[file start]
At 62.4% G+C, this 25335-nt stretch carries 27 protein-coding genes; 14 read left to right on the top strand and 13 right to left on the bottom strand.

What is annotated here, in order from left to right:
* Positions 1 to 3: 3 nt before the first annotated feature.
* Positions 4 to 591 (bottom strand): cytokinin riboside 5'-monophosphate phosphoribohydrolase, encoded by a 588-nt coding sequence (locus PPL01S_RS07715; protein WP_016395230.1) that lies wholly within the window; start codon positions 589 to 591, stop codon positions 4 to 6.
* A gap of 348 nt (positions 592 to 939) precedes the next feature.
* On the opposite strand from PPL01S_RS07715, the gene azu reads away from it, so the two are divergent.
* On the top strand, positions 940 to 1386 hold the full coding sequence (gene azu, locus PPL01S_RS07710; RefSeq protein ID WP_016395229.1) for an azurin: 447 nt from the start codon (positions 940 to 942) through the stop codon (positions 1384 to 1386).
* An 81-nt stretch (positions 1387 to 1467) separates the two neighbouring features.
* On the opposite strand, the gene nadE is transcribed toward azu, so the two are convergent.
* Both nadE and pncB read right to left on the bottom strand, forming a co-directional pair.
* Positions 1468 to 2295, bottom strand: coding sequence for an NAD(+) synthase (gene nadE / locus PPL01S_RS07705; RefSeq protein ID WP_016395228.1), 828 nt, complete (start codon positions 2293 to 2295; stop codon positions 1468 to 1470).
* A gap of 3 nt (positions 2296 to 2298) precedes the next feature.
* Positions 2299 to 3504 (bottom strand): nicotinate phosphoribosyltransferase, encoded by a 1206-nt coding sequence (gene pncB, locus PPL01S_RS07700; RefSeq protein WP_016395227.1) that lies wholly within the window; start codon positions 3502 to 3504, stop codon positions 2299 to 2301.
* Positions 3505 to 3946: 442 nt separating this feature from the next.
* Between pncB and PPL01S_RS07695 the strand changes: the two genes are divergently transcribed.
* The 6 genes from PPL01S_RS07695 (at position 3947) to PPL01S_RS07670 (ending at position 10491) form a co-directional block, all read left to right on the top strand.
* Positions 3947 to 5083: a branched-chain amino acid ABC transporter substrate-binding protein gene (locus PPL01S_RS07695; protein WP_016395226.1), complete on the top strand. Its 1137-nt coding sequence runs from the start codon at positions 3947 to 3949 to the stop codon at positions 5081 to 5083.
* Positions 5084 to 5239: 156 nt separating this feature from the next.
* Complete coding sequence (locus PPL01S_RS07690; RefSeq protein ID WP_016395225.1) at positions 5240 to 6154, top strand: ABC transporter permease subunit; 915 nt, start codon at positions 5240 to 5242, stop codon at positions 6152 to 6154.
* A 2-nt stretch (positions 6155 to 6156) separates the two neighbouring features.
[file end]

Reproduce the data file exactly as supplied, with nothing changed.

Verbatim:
At 62.4% G+C, this 25335-nt stretch carries 27 protein-coding genes; 14 read left to right on the top strand and 13 right to left on the bottom strand.

What is annotated here, in order from left to right:
* Positions 1 to 3: 3 nt before the first annotated feature.
* Positions 4 to 591 (bottom strand): cytokinin riboside 5'-monophosphate phosphoribohydrolase, encoded by a 588-nt coding sequence (locus PPL01S_RS07715; protein WP_016395230.1) that lies wholly within the window; start codon positions 589 to 591, stop codon positions 4 to 6.
* A gap of 348 nt (positions 592 to 939) precedes the next feature.
* On the opposite strand from PPL01S_RS07715, the gene azu reads away from it, so the two are divergent.
* On the top strand, positions 940 to 1386 hold the full coding sequence (gene azu, locus PPL01S_RS07710; RefSeq protein ID WP_016395229.1) for an azurin: 447 nt from the start codon (positions 940 to 942) through the stop codon (positions 1384 to 1386).
* An 81-nt stretch (positions 1387 to 1467) separates the two neighbouring features.
* On the opposite strand, the gene nadE is transcribed toward azu, so the two are convergent.
* Both nadE and pncB read right to left on the bottom strand, forming a co-directional pair.
* Positions 1468 to 2295, bottom strand: coding sequence for an NAD(+) synthase (gene nadE / locus PPL01S_RS07705; RefSeq protein ID WP_016395228.1), 828 nt, complete (start codon positions 2293 to 2295; stop codon positions 1468 to 1470).
* A gap of 3 nt (positions 2296 to 2298) precedes the next feature.
* Positions 2299 to 3504 (bottom strand): nicotinate phosphoribosyltransferase, encoded by a 1206-nt coding sequence (gene pncB, locus PPL01S_RS07700; RefSeq protein WP_016395227.1) that lies wholly within the window; start codon positions 3502 to 3504, stop codon positions 2299 to 2301.
* Positions 3505 to 3946: 442 nt separating this feature from the next.
* Between pncB and PPL01S_RS07695 the strand changes: the two genes are divergently transcribed.
* The 6 genes from PPL01S_RS07695 (at position 3947) to PPL01S_RS07670 (ending at position 10491) form a co-directional block, all read left to right on the top strand.
* Positions 3947 to 5083: a branched-chain amino acid ABC transporter substrate-binding protein gene (locus PPL01S_RS07695; protein WP_016395226.1), complete on the top strand. Its 1137-nt coding sequence runs from the start codon at positions 3947 to 3949 to the stop codon at positions 5081 to 5083.
* Positions 5084 to 5239: 156 nt separating this feature from the next.
* Complete coding sequence (locus PPL01S_RS07690; RefSeq protein ID WP_016395225.1) at positions 5240 to 6154, top strand: ABC transporter permease subunit; 915 nt, start codon at positions 5240 to 5242, stop codon at positions 6152 to 6154.
* A 2-nt stretch (positions 6155 to 6156) separates the two neighbouring features.